Wednesday, February 25, 2015

A Page Straight From Tricia McGill #apagestraightfrom

Lonely Pride—Beneath Southern Skies Book 1
Tricia McGill

“You didn’t have to put yourself out on my behalf,” she thought to tell him as they walked across the car park.

In a way she knew was deliberately lustful he eyed the curves of her body before he said, “No trouble.” His gaze turned cold as he raked his eyes over her, from her wind-tossed hair to her ankles. They reached an off-road vehicle and he opened the back door, tossed her cases in, then held the passenger door open for her. “I’d do the same for any old friend,” he added as, with slight difficulty, she got in. He didn’t offer her a helping hand and she wouldn’t have accepted it if he had. Once in the driver’s seat, he flicked on the air conditioning, and Sam sat back with a sigh as the cabin filled with cool air.

Tears pricked at the backs of her lids. It took all her willpower to hold them back. He turned to stare at her profile. The last person in the world who would see her cry would be him. How she wished she knew what was going on in his head. Once she would have known--or thought she had.

Once she would have come right out and asked him.

Instead, she asked tautly, “Just how is it the successful town vet can take time out to pick up old friends anyway?” Turning to glance at his weather-creased face she swallowed a sigh when his lips curled tauntingly. Quickly she returned her gaze to the hands twisting in her lap.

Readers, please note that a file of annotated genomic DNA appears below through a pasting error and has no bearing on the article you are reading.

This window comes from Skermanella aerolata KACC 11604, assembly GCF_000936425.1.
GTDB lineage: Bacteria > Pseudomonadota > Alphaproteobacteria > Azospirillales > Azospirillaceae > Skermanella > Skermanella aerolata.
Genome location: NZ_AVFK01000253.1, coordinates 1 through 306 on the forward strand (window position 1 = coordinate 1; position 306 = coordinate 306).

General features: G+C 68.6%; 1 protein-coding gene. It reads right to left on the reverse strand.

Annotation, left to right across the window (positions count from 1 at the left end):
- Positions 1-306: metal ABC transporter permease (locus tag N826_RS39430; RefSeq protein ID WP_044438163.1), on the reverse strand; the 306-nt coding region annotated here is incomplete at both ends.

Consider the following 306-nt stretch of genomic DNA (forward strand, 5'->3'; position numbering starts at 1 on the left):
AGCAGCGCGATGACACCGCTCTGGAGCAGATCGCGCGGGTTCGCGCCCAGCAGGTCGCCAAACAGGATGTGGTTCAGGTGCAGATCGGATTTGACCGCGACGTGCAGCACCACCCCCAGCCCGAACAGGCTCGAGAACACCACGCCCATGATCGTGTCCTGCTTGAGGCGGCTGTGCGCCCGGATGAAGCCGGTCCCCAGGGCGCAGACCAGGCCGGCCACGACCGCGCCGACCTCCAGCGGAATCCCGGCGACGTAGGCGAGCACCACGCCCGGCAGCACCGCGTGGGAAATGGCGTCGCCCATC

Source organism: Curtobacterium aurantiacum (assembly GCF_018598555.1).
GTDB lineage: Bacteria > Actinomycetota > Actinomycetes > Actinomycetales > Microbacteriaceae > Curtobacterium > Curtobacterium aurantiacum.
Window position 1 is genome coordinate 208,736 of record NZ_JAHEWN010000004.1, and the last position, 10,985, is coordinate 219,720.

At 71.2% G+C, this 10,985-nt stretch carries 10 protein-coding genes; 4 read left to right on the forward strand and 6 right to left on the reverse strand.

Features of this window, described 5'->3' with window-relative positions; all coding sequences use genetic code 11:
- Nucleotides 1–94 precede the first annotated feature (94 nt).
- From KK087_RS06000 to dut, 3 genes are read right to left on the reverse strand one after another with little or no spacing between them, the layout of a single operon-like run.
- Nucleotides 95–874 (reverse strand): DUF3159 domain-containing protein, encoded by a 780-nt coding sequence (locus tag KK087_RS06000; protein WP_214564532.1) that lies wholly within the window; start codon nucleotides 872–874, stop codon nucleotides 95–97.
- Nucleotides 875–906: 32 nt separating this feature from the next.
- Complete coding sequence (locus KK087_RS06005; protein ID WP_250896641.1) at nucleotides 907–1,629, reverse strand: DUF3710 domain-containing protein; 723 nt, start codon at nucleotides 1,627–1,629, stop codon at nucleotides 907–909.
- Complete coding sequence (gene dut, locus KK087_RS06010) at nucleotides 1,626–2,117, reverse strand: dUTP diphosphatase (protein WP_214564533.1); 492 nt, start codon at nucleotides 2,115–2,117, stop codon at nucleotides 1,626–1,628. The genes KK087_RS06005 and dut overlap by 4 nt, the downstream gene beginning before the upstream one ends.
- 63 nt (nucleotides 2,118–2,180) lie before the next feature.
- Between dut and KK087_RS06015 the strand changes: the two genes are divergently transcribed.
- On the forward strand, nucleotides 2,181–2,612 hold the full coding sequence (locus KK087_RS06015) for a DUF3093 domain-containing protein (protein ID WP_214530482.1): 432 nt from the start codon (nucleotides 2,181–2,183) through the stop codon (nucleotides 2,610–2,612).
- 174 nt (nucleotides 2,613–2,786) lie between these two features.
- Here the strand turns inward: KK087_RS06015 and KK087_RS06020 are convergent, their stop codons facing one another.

“It is Sunday. And even successful vets can take a few hours off some weekends. Especially when they have a partner who can take care of emergencies if they arise.” They’d stopped at traffic lights and he gave her the full intensity of his dark brown stare, causing her to shift in discomfort.
“Oh yes, I almost forgot. The reliable Clare.” The air in the cabin, if possible, became even more strained with tension. “Your partner. How is she these days?” With a fingernail Sam scratched at an imaginary fleck of dust on her skirt. “Mum told me she’d joined your practice. There must be a great deal of work around to need the services of two vets in such a small town.”

“Come off it, Sam! You know as well as I that my practice encompasses a vast area and there’s always more than enough work to keep two vets occupied.” With an uncustomary jerk he changed gears, then shot off so fast she was sent jolting forward into her seatbelt. “And if you’re really interested in Clare, she’s as she’s always been; ambitious and able.”

“Too ambitious by far I should think for such a small town in the back-blocks of Tassie.” Lifting her hair she flicked it back with a careless motion. “Who would have thought she would return to her hometown. The enticements must have been enormous to encourage her to come back to stay.” Why didn’t she shut up? She was treading on dangerous ground. But they both knew; where Clare was concerned she’d never known how to conceal her dislike and disgust.

“Clare keeps her own counsel, as always.” His voice was terse. “Despite what you may think I didn’t ask for her reasons and she hasn’t volunteered the information. I needed a partner and she was in need of a position.” The glance he tossed at her was full of censure and they travelled for a few miles in tension-packed silence.

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